My last post was geared toward attracting the network administrators of communities, schools, or companies to come and roam with CoovaAAA. It would be awesome, for instance, if CoovaAAA users could selectively share their networks with the FON community, their classmates at school, or colleagues at work. However, not all of these organizations use RADIUS and those who do are often unwilling to change their setup without strong financial incentives or demands from their users. Which got me thinking, many people these days are creating and linking their communities, colleagues, and friends using on-line “Social Utilities” like Facebook. I have been looking into the Facebook platform and started integrating it with CoovaAAA. The result is turning out better than initially expected!
The Social WiFi Utility
Facebook has an interesting platform. I now realize that it being called a “Social Utility” isn’t just marketing hype. With their API, FBML, FBJS, and FQL technologies combined with the overall friends and network architecture, it is relatively straight forward to create an entire “social networking” application around Facebook or integrate their platform with another. Since CoovaAAA is about managing your WiFi network and sharing it with others, it makes sense to leverage the social network building features of Facebook to create a Social WiFi Utility.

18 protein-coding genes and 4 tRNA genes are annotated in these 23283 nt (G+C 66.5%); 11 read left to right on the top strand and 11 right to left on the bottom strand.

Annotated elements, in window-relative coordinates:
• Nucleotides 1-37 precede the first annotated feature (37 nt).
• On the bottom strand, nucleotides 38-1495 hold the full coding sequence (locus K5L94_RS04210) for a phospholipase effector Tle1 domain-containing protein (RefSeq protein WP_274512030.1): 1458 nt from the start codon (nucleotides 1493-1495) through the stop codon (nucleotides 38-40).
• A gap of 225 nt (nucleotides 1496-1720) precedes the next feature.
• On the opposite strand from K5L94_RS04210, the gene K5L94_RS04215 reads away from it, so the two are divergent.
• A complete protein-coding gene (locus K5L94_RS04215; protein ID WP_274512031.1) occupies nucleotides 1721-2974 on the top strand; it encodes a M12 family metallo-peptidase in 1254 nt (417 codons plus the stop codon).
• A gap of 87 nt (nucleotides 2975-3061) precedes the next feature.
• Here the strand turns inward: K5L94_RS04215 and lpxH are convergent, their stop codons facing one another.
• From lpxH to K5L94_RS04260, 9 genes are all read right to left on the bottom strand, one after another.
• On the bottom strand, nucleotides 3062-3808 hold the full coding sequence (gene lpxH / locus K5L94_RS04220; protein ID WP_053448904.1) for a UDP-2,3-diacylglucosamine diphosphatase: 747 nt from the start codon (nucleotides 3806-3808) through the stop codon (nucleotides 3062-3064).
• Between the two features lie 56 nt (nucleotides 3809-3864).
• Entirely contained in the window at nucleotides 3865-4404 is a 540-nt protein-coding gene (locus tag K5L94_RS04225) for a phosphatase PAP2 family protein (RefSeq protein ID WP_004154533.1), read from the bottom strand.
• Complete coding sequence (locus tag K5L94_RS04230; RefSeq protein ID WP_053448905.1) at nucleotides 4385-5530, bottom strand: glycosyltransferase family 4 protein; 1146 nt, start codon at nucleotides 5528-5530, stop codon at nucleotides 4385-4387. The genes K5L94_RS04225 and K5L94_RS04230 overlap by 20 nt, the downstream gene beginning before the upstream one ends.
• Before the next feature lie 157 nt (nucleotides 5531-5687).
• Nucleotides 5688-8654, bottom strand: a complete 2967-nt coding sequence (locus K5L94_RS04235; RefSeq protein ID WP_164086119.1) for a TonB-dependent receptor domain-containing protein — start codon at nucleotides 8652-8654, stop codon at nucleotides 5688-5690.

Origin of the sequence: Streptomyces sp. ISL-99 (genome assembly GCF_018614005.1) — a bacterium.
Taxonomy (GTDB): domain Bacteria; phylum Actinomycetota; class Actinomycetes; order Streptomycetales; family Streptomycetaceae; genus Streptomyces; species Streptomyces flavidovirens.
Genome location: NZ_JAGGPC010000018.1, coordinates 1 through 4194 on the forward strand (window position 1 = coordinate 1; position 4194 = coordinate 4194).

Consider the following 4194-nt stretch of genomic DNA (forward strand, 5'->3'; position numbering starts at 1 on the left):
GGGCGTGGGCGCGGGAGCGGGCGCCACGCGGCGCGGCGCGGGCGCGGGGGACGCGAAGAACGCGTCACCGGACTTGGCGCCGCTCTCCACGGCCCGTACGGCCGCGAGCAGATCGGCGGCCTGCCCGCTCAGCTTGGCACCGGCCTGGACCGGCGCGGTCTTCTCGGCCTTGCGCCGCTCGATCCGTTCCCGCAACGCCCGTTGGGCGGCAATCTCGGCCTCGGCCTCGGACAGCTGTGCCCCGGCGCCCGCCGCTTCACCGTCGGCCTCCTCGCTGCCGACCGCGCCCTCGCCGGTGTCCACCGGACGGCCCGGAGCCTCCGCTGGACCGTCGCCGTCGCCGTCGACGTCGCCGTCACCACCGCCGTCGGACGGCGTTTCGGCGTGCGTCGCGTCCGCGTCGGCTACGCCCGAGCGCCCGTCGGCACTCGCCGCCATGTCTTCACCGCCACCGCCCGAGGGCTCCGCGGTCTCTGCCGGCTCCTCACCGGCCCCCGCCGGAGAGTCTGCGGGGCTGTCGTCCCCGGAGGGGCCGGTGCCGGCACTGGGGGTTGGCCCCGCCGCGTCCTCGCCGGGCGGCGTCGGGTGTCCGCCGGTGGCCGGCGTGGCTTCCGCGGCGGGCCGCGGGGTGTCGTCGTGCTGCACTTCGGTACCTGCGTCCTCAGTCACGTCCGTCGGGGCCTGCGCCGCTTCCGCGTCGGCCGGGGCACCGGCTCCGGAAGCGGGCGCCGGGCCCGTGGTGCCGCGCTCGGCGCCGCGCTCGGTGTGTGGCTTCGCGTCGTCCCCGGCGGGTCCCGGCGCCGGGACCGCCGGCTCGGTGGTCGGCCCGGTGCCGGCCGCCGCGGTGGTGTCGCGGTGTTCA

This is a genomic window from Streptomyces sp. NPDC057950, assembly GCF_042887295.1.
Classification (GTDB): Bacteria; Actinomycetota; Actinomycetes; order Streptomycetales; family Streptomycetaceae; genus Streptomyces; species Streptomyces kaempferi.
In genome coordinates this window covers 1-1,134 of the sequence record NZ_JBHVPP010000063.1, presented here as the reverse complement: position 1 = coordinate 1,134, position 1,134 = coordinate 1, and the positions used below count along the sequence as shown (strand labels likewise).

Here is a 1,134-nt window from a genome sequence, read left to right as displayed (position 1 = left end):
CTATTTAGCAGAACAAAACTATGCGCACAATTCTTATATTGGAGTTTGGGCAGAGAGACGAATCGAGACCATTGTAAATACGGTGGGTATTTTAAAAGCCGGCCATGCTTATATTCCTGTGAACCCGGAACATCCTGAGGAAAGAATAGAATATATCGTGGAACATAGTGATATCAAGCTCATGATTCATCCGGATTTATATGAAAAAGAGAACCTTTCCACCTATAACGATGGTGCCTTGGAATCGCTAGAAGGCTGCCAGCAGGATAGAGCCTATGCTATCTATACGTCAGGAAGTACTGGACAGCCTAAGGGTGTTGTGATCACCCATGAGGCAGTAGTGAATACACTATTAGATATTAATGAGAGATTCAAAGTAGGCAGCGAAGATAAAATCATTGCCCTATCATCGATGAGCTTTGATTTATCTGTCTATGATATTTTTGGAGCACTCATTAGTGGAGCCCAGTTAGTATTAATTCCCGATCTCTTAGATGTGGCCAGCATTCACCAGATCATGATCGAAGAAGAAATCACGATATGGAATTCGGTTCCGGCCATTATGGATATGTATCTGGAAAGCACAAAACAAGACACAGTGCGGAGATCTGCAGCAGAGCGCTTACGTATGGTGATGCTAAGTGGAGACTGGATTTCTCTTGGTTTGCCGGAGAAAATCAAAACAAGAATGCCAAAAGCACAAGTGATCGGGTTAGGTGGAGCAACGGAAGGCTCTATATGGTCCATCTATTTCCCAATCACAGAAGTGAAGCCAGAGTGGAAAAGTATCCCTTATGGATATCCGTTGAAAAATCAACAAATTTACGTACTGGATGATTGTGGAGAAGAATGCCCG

This is made possible with a captive portal application built for the Facebook platform combined with the CoovaAAA authentication services.
The Facebook Application
Facebook enforces that all visitors are members as they are redirected to the Facebook Coova HotSpot captive portal application. Facebook is placed in the HotSpot’s walled garden, so all visitors are able to login and see the owner’s profile - leaving a message or giving a “poke”.
Above is what you see when logged into Facebook, but not a friend of the HotSpot owner. Of course, the owner is always logged in automatically, so are friends, as shown below.
The access point owner must have a Coova account (linked to their Facebook profile). Visitors don’t need a Coova account, but also benefit from having one.
With your Coova account linked to your Facebook profile, you are able to see your usage and perhaps manage your own Coova HotSpot - all from the embedded application.
The latest release of CoovaChilli or CoovaAP is what is needed running on your router - be it Linux or Linksys (and some others).Â You will find the documentation in the wiki and you are able to get help in the forum or IRC (#coova at freenode.net).
(updated November 5)